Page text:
Skip to main content Accessibility help
×
Home
Hostname: page-component-55597f9d44-xbgml Total loading time: 0.553 Render date: 2022-08-18T18:29:12.963Z Has data issue: true Feature Flags: { "shouldUseShareProductTool": true, "shouldUseHypothesis": true, "isUnsiloEnabled": true, "useRatesEcommerce": false, "useNewApi": true } hasContentIssue true

Article contents

PROCEDURAL JUSTICE AND THE PROBLEM OF INTELLECTUAL DEFERENCE

Published online by Cambridge University Press:  11 August 2014

Abstract

It is a well-established fact that we tend to underestimate our susceptibility to cognitive bias on account of overconfidence, and thereby often fail to listen to intellectual advice aimed at reducing such bias. This is the problem of intellectual deference. The present paper considers this problem in contexts where educators attempt to teach students how to avoid bias for purposes of instilling epistemic virtues. It is argued that recent research in social psychology suggests that we can come to terms with this problem in two steps, the second of which involves educators communicating their intellectual advice in a procedurally just manner. The components of the relevant form of procedural justice are specified and related to Miranda Fricker and David Coady's notions of epistemic justice. Finally, a series of objections are considered and responded to.

Type
Articles
Information
Episteme , Volume 11 , Issue 4 , December 2014 , pp. 423 - 442
Copyright
Copyright © Cambridge University Press 2014 

Access options

Get access to the full version of this content by using one of the access options below. (Log in options will check for institutional or personal access. Content may require purchase if you do not have access.)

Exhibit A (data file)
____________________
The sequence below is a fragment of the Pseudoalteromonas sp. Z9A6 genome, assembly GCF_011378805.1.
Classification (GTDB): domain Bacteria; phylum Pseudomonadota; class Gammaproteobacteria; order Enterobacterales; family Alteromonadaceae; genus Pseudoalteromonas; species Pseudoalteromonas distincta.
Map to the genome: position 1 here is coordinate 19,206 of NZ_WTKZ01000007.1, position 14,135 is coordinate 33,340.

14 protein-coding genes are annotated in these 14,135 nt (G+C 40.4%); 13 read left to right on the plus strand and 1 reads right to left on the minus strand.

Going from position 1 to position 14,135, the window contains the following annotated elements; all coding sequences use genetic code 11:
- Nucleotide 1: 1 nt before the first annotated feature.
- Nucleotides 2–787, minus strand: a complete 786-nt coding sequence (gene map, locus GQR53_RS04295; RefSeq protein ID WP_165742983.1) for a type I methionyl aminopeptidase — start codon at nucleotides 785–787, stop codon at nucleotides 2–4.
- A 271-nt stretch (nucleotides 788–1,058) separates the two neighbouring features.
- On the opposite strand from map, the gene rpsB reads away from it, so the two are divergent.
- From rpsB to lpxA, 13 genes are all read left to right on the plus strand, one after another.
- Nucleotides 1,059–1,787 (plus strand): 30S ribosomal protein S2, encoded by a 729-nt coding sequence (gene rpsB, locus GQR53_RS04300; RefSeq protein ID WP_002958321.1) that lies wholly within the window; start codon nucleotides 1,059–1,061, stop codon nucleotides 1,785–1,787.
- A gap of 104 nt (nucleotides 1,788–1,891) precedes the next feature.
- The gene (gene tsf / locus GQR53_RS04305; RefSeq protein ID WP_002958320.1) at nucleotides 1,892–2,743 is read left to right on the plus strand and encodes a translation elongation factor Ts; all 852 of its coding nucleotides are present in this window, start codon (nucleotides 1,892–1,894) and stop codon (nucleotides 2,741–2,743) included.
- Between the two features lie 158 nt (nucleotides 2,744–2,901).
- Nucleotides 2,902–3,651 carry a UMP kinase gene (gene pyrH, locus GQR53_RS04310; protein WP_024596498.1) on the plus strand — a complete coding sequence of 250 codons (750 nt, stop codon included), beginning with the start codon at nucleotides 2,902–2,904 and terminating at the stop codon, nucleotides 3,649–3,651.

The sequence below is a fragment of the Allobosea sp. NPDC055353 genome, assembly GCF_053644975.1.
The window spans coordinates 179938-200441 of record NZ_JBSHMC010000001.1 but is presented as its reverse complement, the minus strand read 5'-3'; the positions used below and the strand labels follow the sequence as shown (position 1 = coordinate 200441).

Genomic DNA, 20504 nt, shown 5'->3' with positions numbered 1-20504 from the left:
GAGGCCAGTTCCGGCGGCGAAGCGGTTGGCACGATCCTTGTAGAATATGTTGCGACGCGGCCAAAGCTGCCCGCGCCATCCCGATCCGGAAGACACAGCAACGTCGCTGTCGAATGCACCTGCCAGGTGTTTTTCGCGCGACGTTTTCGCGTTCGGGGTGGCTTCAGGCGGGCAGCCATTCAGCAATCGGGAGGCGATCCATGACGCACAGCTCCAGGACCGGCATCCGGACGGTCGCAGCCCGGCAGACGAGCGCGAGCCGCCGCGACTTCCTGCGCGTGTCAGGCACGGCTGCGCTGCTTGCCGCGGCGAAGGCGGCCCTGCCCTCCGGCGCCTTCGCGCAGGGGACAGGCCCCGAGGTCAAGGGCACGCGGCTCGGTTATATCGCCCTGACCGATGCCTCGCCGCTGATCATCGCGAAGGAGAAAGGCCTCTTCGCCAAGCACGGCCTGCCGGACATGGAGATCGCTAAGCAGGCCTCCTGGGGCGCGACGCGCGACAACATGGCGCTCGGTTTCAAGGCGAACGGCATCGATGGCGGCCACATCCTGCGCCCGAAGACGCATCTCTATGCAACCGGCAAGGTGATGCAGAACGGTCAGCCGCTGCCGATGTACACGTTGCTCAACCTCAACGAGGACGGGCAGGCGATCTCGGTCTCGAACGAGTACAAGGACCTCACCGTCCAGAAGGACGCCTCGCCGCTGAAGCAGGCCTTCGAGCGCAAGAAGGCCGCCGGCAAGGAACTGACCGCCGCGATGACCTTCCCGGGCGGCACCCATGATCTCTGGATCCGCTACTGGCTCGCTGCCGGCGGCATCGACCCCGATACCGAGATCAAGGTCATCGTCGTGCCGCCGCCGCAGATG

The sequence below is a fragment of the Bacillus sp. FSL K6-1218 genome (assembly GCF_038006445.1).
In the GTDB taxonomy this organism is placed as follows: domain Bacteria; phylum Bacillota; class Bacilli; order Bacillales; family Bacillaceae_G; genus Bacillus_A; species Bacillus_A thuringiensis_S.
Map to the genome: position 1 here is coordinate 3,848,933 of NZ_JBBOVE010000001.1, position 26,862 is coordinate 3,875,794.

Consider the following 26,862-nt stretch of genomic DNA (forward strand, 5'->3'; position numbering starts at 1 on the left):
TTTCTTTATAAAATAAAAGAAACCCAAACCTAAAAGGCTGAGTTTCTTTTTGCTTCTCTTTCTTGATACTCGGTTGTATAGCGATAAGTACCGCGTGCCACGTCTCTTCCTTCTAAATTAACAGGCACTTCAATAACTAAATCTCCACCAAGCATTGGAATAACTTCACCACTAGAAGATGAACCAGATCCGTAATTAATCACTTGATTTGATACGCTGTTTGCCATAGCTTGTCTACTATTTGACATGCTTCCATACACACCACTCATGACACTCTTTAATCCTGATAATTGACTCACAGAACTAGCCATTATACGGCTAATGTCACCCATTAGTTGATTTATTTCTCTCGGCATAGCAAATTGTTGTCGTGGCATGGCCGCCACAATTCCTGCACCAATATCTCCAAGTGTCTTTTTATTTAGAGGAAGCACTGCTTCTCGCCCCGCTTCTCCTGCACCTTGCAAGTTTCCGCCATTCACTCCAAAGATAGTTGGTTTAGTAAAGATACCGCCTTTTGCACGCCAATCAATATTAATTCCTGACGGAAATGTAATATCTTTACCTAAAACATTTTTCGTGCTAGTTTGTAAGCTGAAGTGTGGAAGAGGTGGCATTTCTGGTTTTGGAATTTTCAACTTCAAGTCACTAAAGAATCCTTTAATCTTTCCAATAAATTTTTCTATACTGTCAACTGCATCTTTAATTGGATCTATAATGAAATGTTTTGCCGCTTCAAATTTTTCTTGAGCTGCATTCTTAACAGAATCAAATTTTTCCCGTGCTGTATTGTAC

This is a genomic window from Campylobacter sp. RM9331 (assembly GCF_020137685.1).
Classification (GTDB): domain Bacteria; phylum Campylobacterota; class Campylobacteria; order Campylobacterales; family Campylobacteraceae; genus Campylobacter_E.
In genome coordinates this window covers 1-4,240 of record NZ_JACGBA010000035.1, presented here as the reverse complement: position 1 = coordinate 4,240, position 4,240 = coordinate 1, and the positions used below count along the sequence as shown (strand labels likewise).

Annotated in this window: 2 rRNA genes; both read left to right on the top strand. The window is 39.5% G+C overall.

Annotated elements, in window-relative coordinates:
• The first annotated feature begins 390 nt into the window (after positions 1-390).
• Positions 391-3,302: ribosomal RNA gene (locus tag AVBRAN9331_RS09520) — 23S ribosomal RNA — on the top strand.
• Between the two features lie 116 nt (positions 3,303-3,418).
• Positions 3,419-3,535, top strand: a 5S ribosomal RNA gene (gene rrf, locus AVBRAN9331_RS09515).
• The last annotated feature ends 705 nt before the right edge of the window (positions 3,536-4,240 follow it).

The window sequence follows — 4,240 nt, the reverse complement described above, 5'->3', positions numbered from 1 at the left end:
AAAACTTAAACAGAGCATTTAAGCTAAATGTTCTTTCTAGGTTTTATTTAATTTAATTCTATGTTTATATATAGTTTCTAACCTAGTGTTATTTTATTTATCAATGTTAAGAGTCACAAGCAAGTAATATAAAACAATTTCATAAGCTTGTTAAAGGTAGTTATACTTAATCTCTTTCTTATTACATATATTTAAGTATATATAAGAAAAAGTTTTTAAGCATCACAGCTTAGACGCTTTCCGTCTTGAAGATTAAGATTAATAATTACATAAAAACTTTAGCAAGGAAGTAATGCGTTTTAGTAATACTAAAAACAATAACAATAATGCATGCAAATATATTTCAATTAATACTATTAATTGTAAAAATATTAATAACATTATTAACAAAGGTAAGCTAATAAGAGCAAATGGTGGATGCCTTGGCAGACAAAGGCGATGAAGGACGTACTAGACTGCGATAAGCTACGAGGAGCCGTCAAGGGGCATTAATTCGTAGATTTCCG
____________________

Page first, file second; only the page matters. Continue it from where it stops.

References

Ahlstrom-Vij, K. 2013 a. ‘In Defense of Veritistic Value Monism.’ Pacific Philosophical Quarterly, 94: 1940.CrossRefGoogle Scholar
Ahlstrom-Vij, K. 2013 b. ‘Why We Cannot Rely on Ourselves for Epistemic Improvement.’ Philosophical Issues (a supplement to Noûs), 23: 276–96.CrossRefGoogle Scholar
Ahlstrom-Vij, K. 2013 c. Epistemic Paternalism: A Defence. Basingstoke: Palgrave Macmillan.CrossRefGoogle Scholar
Ahlstrom-Vij, K. Forthcoming. ‘People Listen to People Who Listen: Instilling Virtues of Deference.’ Forthcoming in Miller, C. (ed.), The Character Project: New Perspectives in Psychology, Philosophy, and Theology. Oxford: Oxford University Press.Google Scholar
Ahlstrom-Vij, K. Manuscript. ‘The Social Virtue of Blind Deference.’ Unpublished manuscript.Google Scholar
Ahlstrom-Vij, K. and Grimm, S. R. 2013. ‘Getting it Right.’ Philosophical Studies, 166: 329–47.CrossRefGoogle Scholar
Alicke, M. D. 1985. ‘Global Self-Evaluation as Determined by the Desirability and Controllability of Trait Adjectives.’ Journal of Personality and Social Psychology, 49: 1621–30.CrossRefGoogle Scholar
Armor, D. 1999. ‘The Illusion of Objectivity: A Bias in the Perception of Freedom from Bias.’ Dissertation Abstracts International: Section B: The Sciences and Engineering, 59: 5163.Google Scholar
Baehr, J. 2011. The Inquiring Mind: On Intellectual Virtues and Virtue Epistemology. Oxford: Oxford University Press.CrossRefGoogle Scholar
Battaly, H. 2012. ‘Virtue Epistemology.’ In Greco, J. and Turri, J. (eds), Virtue Epistemology: Contemporary Readings, pp. 332. Cambridge, MA: MIT Press.Google Scholar
Blader, S. L. and Tyler, T. R. 2003. ‘A Four-Component Model of Procedural Justice: Defining the Meaning of a ‘Fair’ Process.’ Personality and Social Psychology Bulletin, 29: 747–58.CrossRefGoogle ScholarPubMed
Brown, J. D. 1986. ‘Evaluations of Self and Others: Self-Enhancement Biases in Social Judgments.’ Social Cognition, 4: 353–75.CrossRefGoogle Scholar
Coady, D. 2010. ‘Two Concepts of Epistemic Injustice.’ Episteme, 7: 101–13.CrossRefGoogle Scholar
Driver, J. 2001. Uneasy Virtue. Cambridge: Cambridge University Press.CrossRefGoogle Scholar
Fischhoff, B., Slovic, P., and Lichtenstein, S. 1977. ‘Knowing with Certainty: The Appropriateness of Extreme Confidence.’ Journal of Experimental Psychology: Human Perception and Performance, 3: 552–64.Google Scholar
Fricker, M. 2007. Epistemic Injustice: Power and the Ethics of Knowing. Oxford: Oxford University Press.CrossRefGoogle Scholar
Goldman, A. 1999. Knowledge in a Social World. Oxford: Oxford University Press.CrossRefGoogle Scholar
Hawthorne, J. and Srinivasan, A. 2013. ‘Disagreement without Transparency: Some Bleak Thoughts.’ In Christensen, D. and Lackey, J. (eds), The Epistemology of Disagreement: New Essays, pp. 930. Oxford: Oxford University Press.CrossRefGoogle Scholar